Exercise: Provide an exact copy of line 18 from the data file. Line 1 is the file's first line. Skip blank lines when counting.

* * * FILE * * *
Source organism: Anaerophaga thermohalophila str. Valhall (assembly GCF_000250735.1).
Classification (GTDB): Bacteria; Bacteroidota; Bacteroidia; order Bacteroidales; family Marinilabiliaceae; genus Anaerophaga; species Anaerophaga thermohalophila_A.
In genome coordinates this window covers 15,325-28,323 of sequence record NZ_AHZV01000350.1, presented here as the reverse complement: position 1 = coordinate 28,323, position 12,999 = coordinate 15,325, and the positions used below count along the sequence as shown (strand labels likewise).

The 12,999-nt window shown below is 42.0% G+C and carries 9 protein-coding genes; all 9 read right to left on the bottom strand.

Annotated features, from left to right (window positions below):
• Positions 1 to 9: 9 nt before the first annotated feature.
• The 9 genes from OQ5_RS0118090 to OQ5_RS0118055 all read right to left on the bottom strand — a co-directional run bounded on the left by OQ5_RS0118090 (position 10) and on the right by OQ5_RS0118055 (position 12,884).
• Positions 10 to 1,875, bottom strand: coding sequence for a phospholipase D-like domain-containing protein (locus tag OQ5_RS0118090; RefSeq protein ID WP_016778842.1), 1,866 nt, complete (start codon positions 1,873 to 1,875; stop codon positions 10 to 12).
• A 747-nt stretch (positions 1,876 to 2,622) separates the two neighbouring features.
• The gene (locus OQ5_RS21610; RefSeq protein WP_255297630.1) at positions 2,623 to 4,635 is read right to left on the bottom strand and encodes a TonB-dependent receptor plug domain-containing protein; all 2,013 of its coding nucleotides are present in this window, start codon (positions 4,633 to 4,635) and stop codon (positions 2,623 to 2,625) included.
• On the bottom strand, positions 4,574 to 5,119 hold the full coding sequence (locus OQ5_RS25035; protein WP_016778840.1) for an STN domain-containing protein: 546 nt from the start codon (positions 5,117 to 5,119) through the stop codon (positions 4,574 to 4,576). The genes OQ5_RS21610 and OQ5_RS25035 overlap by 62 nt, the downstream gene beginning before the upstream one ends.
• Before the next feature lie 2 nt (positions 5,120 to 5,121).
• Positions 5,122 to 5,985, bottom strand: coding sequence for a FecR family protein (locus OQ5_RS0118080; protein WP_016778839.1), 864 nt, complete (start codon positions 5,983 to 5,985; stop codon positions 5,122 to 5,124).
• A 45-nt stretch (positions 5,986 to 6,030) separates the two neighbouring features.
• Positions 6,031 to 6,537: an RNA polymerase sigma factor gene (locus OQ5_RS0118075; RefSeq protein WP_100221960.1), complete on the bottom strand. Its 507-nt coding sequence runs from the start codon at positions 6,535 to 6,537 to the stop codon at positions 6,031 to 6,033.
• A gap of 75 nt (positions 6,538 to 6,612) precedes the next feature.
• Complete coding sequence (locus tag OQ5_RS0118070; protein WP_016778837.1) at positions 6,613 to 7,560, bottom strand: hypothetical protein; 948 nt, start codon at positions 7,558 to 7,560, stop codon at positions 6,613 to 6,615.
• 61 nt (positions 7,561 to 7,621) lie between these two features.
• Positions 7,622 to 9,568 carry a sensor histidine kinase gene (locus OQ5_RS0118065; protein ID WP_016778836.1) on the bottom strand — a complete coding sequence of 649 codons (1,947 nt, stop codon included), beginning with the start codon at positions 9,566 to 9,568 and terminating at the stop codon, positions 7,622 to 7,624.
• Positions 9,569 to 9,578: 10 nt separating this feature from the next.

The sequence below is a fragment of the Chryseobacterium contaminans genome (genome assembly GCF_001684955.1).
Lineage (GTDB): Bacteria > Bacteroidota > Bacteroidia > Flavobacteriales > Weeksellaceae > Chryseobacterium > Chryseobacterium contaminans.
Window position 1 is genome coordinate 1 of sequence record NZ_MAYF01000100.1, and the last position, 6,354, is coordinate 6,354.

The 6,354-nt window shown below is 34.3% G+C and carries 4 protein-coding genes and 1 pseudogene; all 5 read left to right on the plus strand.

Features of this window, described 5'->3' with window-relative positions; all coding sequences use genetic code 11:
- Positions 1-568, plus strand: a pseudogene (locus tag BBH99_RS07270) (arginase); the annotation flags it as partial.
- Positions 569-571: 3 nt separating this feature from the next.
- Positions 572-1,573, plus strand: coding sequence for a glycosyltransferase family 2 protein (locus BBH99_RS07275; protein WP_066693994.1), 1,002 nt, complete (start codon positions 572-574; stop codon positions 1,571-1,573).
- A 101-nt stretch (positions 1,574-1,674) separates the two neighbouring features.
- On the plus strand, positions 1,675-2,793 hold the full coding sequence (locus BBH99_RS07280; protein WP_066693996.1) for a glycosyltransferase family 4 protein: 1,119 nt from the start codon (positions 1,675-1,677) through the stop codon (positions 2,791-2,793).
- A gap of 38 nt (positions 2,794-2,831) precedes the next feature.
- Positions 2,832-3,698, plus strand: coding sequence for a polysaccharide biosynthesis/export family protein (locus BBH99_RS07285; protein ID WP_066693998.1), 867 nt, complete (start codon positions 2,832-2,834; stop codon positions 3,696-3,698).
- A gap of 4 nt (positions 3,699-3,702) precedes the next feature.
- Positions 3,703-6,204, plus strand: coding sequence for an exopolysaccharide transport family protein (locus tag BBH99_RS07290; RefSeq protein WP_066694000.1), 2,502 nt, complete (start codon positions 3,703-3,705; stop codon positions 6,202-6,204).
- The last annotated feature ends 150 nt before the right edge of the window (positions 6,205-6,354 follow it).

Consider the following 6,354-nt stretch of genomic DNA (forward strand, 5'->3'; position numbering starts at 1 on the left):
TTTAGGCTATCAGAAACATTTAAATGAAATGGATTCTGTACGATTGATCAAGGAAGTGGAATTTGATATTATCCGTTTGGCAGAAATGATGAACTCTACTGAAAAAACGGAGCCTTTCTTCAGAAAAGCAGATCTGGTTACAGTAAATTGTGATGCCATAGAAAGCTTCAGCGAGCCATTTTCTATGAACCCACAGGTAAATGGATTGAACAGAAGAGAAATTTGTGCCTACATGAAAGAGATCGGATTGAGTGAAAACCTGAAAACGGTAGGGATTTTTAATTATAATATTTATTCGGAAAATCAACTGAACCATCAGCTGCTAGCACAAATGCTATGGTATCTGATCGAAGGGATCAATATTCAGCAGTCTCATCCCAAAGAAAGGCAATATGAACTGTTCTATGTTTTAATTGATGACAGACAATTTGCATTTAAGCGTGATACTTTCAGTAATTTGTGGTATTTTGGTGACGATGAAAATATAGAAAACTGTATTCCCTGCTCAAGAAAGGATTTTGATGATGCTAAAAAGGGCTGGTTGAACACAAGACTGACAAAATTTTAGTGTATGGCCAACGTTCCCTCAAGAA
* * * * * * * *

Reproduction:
• 61 nt (positions 7,561 to 7,621) lie between these two features.